Hard-pressed retailers in England face a massive 16% average increase in their rates bills from April 2010, according to new research from GL Hearn and Investment Property Databank (IPD) published today.

By contrast, office occupiers will see an average increase of just 3.1% while industrial occupiers will see a 1.5% increase, well below inflation. Business rates are a substantial cost to occupiers and generally work out at 40% of a year’s rent.

The new bills are based on the rateable value of business premises, which are reassessed every five years.

The latest reassessment is based on rental values as of 1 April 2008.

The 16% rise faced by retailers is based on a large, long-term increase in the value of retail property that occurred between 2003 and 2008.

Rental values across the sector have risen by 20.8%. Average office and industrial rents rose by just 7.5% and 5.8% over the same period.

The rates increase will be a further blow to retailers who have suffered a dramatic reversal in their business performance.

Christopher Hedley, director at IPD, said that while total annual returns from the FTSE 350 retailers stood at around 30% in June 2007, this had fallen to -30% by July 2008.

Blake Penfold, head of rating at GL Hearn, called on occupiers to lobby the government over the increases. ‘If you don’t, the government will assume that this tax is vote-free and they can carry on manipulating it as they like.’

Occupiers face a further blow from April 2010 when councils will be able to charge a new business rates supplement of 2p in the pound to pay for infrastructure.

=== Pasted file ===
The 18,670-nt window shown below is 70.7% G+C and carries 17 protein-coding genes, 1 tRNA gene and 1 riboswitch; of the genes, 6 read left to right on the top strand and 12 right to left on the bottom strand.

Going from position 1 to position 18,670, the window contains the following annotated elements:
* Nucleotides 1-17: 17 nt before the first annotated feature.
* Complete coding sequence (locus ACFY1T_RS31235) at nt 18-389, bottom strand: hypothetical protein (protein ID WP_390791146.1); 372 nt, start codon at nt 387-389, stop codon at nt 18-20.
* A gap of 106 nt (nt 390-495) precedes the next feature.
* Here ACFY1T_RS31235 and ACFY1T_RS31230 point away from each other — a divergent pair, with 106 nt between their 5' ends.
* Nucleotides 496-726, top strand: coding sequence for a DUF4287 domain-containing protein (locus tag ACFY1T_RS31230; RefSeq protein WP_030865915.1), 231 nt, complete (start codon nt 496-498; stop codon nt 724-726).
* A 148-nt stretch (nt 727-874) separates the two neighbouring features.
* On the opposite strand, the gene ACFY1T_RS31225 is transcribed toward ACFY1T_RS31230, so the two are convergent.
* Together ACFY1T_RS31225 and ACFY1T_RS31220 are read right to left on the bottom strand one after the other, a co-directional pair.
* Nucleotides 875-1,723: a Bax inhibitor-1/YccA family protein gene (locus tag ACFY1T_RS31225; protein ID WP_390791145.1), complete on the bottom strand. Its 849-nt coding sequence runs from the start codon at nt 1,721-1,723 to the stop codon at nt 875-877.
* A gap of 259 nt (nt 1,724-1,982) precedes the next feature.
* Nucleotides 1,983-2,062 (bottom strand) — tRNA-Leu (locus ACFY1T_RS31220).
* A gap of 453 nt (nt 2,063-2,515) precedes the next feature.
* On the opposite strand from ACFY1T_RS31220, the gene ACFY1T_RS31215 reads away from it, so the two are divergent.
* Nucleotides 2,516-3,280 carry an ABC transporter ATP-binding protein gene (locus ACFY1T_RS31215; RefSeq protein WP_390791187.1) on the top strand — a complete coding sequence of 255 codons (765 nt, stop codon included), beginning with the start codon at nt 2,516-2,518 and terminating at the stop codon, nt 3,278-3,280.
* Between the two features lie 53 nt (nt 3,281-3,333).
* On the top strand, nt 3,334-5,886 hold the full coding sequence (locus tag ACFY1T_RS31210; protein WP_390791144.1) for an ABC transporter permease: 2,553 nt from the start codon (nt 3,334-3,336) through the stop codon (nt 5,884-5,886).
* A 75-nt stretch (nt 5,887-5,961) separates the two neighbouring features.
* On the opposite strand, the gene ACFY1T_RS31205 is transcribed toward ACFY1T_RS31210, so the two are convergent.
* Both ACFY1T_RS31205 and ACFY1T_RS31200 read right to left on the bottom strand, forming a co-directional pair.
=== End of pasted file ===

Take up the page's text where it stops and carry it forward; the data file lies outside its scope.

London mayor Boris Johnson has indicated his wish to use the supplement to pay towards Crossrail.

The British Retail Consortium director general Stephen Robertson said: 'Extra costs inevitably filter through to higher prices for customers. This research provides worrying evidence that retailers, already suffering the economic slowdown and increases in property costs, have worse to come. The Government should accept it can best help customers by enabling retailers to keep prices down. With growing uncertainty about the rental property market since the April 2008 valuation date, it must look again at the basis of this revaluation. It must also reintroduce Empty Property Rates Relief and reconsider its plans for Business Rate Supplements.'

The BRC said rents have fallen since April 2008 and are expected to continue falling, placing an unfairly high burden on retailers.